Preprocessing included slice scan-time correction, 3D motion correction (such that each volume was aligned to the volume of the functional scan closest in time to the anatomical scan), and high-pass temporal filtering (three cycles per run). We also performed functional-to-anatomical coregistration such that the axial plane of functional and anatomical scans passed through the ACPC space, which was then transformed into Talairach space (Talairach and Tournoux, 1988). Other than inadvertent smoothing arising from the sinc interpolation for all transformations, no additional spatial smoothing was performed. Talairach-transformed data was only used for group voxelwise analyses to define the planning-related ROIs common across all subjects. These same areas were then defined anatomically within each subject's ACPC data. We decided to define ROIs within the ACPC data in this way because multivoxel classification analysis discriminates spatial patterns across voxels and the additional spatial interpolations inherent in normalization may hinder such analyses. Indeed, pattern classification using three of the subject's Talairach-transformed data showed that decoding accuracies were on average ∼1–2% less during both plan and execute time phases than in the corresponding subject's ACPC data. Using the ACPC data also had the advantage that each region of interest could be reliably identified in single subjects regardless of variations in slice planes, a particular problem given the sulcal variability of parietal cortex. The cortical surface from one subject was reconstructed from a high-resolution anatomical image, a procedure that included segmenting the gray and white matter and inflating the surface at the boundary between them. This inflated cortical surface was used to display group activation for figure presentation (Fig. 2).
For each participant, functional data from each session were screened for motion and/or magnet artifacts by examining the time course movies and the motion plots created with the motion correction algorithms. Any runs that exceeded 1 mm translation or 1° rotation within the run were discarded, leading to the removal of all runs from one subject and one run from another subject. Action performance was examined offline from videos recorded using an MR-compatible infrared-sensitive camera that was optimally positioned to record the participant's movements during functional runs (MRC Systems). No errors were observed, likely because, by the time they actually performed the required movements in the scanner, subjects were well trained in the delay task. All preprocessing and analyses were performed using Brain Voyager QX version 2.12 (Brain Innovation).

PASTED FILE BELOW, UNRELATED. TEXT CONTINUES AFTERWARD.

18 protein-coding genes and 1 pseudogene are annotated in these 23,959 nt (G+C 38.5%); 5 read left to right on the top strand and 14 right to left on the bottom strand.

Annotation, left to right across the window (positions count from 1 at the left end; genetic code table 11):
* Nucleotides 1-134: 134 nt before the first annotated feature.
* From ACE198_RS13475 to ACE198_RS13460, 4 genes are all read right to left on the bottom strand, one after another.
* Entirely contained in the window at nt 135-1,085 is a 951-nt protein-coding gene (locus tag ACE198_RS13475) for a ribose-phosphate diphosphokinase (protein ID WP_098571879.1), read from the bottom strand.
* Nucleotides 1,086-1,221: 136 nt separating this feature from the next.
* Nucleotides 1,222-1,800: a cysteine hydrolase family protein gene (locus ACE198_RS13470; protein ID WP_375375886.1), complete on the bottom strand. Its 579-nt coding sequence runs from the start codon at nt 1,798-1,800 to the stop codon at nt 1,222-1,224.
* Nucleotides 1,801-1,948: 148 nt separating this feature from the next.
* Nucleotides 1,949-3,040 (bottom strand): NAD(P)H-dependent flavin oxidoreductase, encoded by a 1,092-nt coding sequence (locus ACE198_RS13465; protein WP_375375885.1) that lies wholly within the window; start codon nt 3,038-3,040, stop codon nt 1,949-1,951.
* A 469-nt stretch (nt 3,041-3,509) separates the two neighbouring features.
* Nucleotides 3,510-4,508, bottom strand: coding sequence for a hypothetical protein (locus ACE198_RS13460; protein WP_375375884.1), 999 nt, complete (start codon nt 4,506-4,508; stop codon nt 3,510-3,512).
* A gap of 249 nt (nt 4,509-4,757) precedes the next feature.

Regions of interest.
To localize specific planning-related areas in which to implement pattern recognition analyses, we used a general linear model (GLM) group random-effects (RFX) voxelwise analysis (on the Talairach-transformed data). Predictors were defined at the onset of the preview, plan, and execute periods for each individual trial with a value of 1 for (1) three volumes during the preview phase, (2) five volumes during the plan phase, and (3) one volume for the execute phase and 0 for the remainder of the trial period (ITI). Each of these predictors was then convolved using a Boynton hemodynamic response function (Boynton et al., 1996). Data were processed using a percentage signal change transformation.
Using the GLM, we contrasted activity for movement planning versus the simple visual response to object presentation [plan > preview: (GT plan + GB plan + touch plan) vs (GT preview + GB preview + touch preview)]. This plan > preview statistical map of all positively active voxels (RFX, t(7) = 3.5, p < 0.01) was then used to define 17 ROIs [foci of activity selected within a (15 mm)3 cube centered on a particular anatomical landmark; only clusters of voxels larger than 297 mm3 were used (minimum cluster size estimated by 1000 Monte Carlo simulations of p < 0.05 corrected, implemented in the cluster threshold plug-in for BVQX)], which could then be localized in single subjects. Fourteen of these ROIs (across parietal, motor, and premotor cortex) were selected based on their well documented and highly reliable coactivations across several movement-related tasks and paradigms (Andersen and Buneo, 2002; Chouinard and Paus, 2006; Culham et al., 2006; Filimon et al., 2009; Cisek and Kalaska, 2010; Filimon, 2010; Grafton, 2010) and the other three ROIs (somatosensory cortex and left and right Heschl's gyrus) were selected as regions known to respond to transient stimuli (i.e., sensory and auditory events) and often activated in experimental contexts but not expected to necessarily participate in sustained movement planning or intentional-related processes (i.e., to serve as sensory control regions). Importantly, all these ROIs are easily defined according to anatomical landmarks (sulci and gyri) and functional activations in each individual subject's ACPC data (see below, ROI selection). Critically, given the contrast used to select these 17 areas (i.e., plan > preview), their activity is not biased to show any plan-related pattern differences between any of the experimental conditions (for confirmation of this fact, see the univariate analyses in Fig. 5).